Francisco Casanova was a Spanish musician, conductor and composer. He could play the saxophone, flute and clarinet with equal deftness. He was a well-known performer, and on the occasion of the Olympic Games in 1924, he performed with his orchestra at the Champs-Elysées Theatre in Paris. In 1930 he came to India with his orchestra and performed in many cities. He chose to stay at Calcutta and was appointed the Principal of the Calcutta School of Music. He stayed in India till 1956. He was closely associated with Mehli Mehta, father of Zubin Mehta. In 1952, Casonova and Mehta assisted Yehudi Menuhin, when he came to India to perform. He was also a leading conductor of Calcutta Symphony Orchestra and the conductor of a Spanish band at one of Calcutta’s foremost hotels. Manohari Singh learnt the nuances of playing the key flute from him. It is also said that the orchestration to our National Anthem was by him!

Listen and enjoy this vintage voice, in a recording that surely is 70+ years young. 🙂

 

Song – Yaad Aaye Ke Na Aaye Tunhaari  (NFS – Pankaj Mullick) (1940s) Singer – Pankaj Mullick, Lyrics – Pandit Bhushan, MD – Pankaj Mullick

Lyrics

yaad aaye ke na aaye tumhaari
main tum ko bhool na jaaun
yaad aaye ke na aaye tumhaari
chhin chhin aawat waar tumhare
bin kaaran gaane gaaun
yaad aaye ke na aaye tumhaari

din jaaye chale jab tak jeeta hoon
raah chalte kabhi main aaj to aa pahunchun
din jaaye chale jab tak jeeta hoon
raah chalte kabhi main aaj to aa pahunchun
mukh pe tumhaare sukh ki pyaari
meethi hansi hi paaun
main isi liye bin kaaran gaane gaaun
yaad aaye ke na aaye tumhaari

jhadte hain phool phagun ke
phagun ke mahine mein
main tum se bida hota hoon
ik dard liye seene mein
jhadte hain phool phagun ke
phagun ke mahine mein
main tum se bida hota hoon
ik dard liye seene mein
din beetega aur hoga andhera
geet nahin goonjega
tham jaayegi beena
din beetega aur hoga andhera
geet nahin goonjega
tham jaayegi beena
jab tak tum raho aankhon mein
jam jam jee behlaaun
main isiliye bin kaaran gaane gaaun
yaad aaye ke na aaye tumhaari

——————————————–
Hindi script lyrics (Provided by Sudhir)
———————————————

याद आए के ना आए तुम्हारी
मैं तुमको भूल ना जाऊँ
याद आए के ना आए तुम्हारी
छिन छिन आवत वार तुम्हारी
बिन कारण गाने गाउँ
याद आए के ना आए तुम्हारी

दिन जाये चले जब तक जीता हूँ
राह चलते कभी मैं आज तो आ पहुंचूँ
दिन जाये चले जब तक जीता हूँ
राह चलते कभी मैं आज तो आ पहुंचूँ
मुख पे तुम्हारे सुख की प्यारी
मीठी हंसी ही पाऊँ
मैं इसी लिए बिन कारण गाने गाउँ
याद आए के ना आए तुम्हारी

झड़ते हैं फूल फागुन के
फागुन के महीने में
मैं तुमसे बिदा होता हूँ
इक दर्द लिए सीने में
झड़ते हैं फूल फागुन के
फागुन के महीने में
मैं तुमसे बिदा होता हूँ
इक दर्द लिए सीने में
दिन बीतेगा और होगा अंधेरा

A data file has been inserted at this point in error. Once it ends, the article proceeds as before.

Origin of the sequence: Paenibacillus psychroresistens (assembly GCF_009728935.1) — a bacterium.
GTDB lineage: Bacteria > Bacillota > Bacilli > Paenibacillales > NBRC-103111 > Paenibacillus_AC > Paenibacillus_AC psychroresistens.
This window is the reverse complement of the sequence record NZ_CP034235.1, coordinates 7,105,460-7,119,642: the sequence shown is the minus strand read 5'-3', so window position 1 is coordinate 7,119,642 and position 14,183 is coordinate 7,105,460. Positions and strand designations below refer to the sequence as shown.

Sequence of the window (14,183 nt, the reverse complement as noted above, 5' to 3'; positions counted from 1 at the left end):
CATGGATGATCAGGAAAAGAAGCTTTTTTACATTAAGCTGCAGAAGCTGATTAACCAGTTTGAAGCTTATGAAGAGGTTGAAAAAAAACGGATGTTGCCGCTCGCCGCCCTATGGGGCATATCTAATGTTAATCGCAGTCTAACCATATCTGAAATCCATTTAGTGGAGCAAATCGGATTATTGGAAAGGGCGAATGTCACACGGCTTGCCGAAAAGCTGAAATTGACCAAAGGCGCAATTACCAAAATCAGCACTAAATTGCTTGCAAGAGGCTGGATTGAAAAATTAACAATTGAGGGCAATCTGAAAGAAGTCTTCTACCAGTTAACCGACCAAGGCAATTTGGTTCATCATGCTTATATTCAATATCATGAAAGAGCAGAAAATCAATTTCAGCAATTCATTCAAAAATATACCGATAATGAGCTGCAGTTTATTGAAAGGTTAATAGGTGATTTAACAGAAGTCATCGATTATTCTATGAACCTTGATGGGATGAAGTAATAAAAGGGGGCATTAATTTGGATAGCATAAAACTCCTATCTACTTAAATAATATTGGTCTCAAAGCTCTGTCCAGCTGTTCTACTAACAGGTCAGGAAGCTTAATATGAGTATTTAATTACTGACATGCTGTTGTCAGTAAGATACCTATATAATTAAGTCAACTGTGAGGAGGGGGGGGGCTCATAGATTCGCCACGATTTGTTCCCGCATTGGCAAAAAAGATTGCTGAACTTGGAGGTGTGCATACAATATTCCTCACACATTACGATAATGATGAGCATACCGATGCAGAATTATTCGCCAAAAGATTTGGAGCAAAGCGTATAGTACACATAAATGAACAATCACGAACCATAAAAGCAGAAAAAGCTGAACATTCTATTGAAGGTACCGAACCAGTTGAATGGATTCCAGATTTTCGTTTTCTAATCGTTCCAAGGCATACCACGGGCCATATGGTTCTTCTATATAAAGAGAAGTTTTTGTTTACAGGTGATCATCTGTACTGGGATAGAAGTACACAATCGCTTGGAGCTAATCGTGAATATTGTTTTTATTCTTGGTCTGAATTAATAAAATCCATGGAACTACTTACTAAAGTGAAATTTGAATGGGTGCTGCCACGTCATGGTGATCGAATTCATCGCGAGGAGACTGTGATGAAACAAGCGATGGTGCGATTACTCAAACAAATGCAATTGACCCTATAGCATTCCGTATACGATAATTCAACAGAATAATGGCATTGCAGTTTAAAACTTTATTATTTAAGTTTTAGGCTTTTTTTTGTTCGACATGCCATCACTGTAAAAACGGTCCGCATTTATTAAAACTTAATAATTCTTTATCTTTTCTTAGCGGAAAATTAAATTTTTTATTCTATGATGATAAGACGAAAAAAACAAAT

गीत नहीं गूंजेगा
थम जाएगी बीना
दिन बीतेगा और होगा अंधेरा
गीत नहीं गूंजेगा
थम जाएगी बीना
जब तक तुम रहो आँखों में
जम जम जी बहलाऊँ
मैं इसी लिए बिन कारण गाने गाउँ
याद आए के ना आए तुम्हारी


This article is meant to be posted in atulsongaday.me. If this article appears in sites like lyricstrans.com and ibollywoodsongs.com etc then it is piracy of the copyright content of atulsongaday.me and is a punishable offence under the existing laws.

I am discussing Pankaj Mullick songs these days and now I find that I have discussed almost all the movie songs composed by him barring a few rare ones. So now I only have his NFS left to discuss.
Read more on this topic…


This article is written by Arunkumar Deshmukh, a fellow enthusiast of Hindi movie music and a regular contributor to this blog. This article is meant to be posted in atulsongaday.me. If this article appears in sites like lyricstrans.com and ibollywoodsongs.com etc then it is piracy of the copyright content of atulsongaday.me and is a punishable offence under the existing laws.

THE JOY OF NFS (Song No. 7)
——————————
The word Non Film Song brings few names to mind immediately, like Jagmohan, Saigal, Kamala Jharia, Juthika Roy, Pankaj Mullick etc. I could never understand the reason and logic behind most NFS singers hailing from the Eastern part of India. Even Talat Mehmood went to Calcutta and sang all his famous NFS.
Read more on this topic…


This article is written by Sadanand Kamath, a fellow enthusiast of Hindi movie music and a regular contributor to this blog.

There are some old film and non-filmy songs of 30s and 40s which I was aware of during my childhood not because of the radio or later the internet but by words of mouth. I heard those songs from my parents, relatives and even some friends of our family. During my childhood, I was not very fond of those songs. Later, as a teenager, I had heard some of those songs on Radio Ceylon which gave me a sort of reminder that I had heard those songs earlier. I got 78 RPM records of a few of those songs mostly by accident during early 70s. Since then, I have developed a liking for those type of songs. Later, with the advent of internet, it was a ‘memory recall’ for me when I listened to most of these songs again.